October marks the 50th anniversary of the federal Clean Water Act, the bedrock clean water law that set a goal of eliminating pollution from the smallest streams to the mightiest rivers. To commemorate the law and shine a spotlight on the need for more action, dozens of volunteers from around Denver, many dressed in costumes, pulled out 421 pounds of trash from the confluence of the South Platte and Cherry Creek.
The event was hosted by Patagonia, Environment Colorado, Women in Sustainability and more. At the event, Environment Colorado staff gathered petitions to tackle plastic pollution – one of the leading materials that volunteers found in the waterways. From polystyrene (also known as Styrofoam) to candy wrappers and grocery bags, these single-use plastics are used once but then can pollute waterways for centuries.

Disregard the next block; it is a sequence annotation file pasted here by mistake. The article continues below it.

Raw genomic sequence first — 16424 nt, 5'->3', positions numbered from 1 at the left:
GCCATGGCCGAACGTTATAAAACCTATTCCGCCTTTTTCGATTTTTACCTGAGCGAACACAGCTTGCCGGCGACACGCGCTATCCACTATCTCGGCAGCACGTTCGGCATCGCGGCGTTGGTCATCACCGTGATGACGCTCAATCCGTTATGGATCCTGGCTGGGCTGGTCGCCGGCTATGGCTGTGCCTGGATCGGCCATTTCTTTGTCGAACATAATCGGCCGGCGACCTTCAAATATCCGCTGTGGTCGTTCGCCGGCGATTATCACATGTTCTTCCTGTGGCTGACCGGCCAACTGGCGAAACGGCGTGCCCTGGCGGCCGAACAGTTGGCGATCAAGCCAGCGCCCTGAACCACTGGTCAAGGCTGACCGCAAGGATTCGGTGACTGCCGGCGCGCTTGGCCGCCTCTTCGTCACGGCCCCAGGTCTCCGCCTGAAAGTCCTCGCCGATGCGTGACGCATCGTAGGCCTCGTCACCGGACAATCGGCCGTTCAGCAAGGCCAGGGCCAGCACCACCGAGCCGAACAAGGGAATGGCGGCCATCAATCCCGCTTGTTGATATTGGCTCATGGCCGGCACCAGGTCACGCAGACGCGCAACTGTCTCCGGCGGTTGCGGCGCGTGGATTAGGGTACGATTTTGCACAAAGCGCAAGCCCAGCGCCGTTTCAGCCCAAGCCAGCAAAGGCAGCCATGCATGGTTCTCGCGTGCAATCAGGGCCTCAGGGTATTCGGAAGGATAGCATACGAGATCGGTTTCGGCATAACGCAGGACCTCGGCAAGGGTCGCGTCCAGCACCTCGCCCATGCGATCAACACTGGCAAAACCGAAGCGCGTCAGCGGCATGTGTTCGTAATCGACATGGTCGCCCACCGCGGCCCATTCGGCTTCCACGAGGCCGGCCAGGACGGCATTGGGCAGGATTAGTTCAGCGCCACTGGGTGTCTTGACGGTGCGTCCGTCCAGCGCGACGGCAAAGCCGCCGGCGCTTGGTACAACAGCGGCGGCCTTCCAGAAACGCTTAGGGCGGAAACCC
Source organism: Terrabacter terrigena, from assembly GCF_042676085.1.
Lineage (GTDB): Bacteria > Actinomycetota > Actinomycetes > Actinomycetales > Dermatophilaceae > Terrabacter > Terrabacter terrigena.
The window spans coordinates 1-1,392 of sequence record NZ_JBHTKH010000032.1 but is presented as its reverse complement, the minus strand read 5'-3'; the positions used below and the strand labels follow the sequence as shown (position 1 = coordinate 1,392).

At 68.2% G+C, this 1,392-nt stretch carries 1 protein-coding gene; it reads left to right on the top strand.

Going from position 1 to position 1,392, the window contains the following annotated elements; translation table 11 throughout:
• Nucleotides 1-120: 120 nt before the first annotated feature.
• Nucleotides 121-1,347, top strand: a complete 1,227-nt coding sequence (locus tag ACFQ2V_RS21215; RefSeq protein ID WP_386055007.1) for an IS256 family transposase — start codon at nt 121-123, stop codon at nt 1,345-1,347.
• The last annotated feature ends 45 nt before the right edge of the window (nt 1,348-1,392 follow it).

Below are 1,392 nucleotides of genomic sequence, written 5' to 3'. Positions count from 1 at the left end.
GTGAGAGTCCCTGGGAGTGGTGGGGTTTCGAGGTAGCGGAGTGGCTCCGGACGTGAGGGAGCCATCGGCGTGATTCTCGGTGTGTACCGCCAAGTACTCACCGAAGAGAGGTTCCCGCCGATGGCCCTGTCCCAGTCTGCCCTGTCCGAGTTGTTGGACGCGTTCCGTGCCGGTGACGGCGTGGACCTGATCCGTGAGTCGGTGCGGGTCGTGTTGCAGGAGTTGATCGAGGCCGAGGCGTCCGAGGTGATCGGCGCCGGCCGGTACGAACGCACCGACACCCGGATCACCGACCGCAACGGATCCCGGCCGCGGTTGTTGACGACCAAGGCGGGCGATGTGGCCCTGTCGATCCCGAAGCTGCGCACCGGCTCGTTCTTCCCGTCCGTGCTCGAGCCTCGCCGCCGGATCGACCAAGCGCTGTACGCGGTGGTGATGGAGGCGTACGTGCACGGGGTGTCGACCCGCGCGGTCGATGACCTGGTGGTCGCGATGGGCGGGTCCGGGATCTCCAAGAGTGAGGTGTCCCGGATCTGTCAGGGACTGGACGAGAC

Happy Haynes, Director of Denver’s Parks and Recreation Department spoke at the event highlighting hundreds of millions of dollars that will be invested in the S. Platte ecosystem over the coming months.
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Wildlife over Waste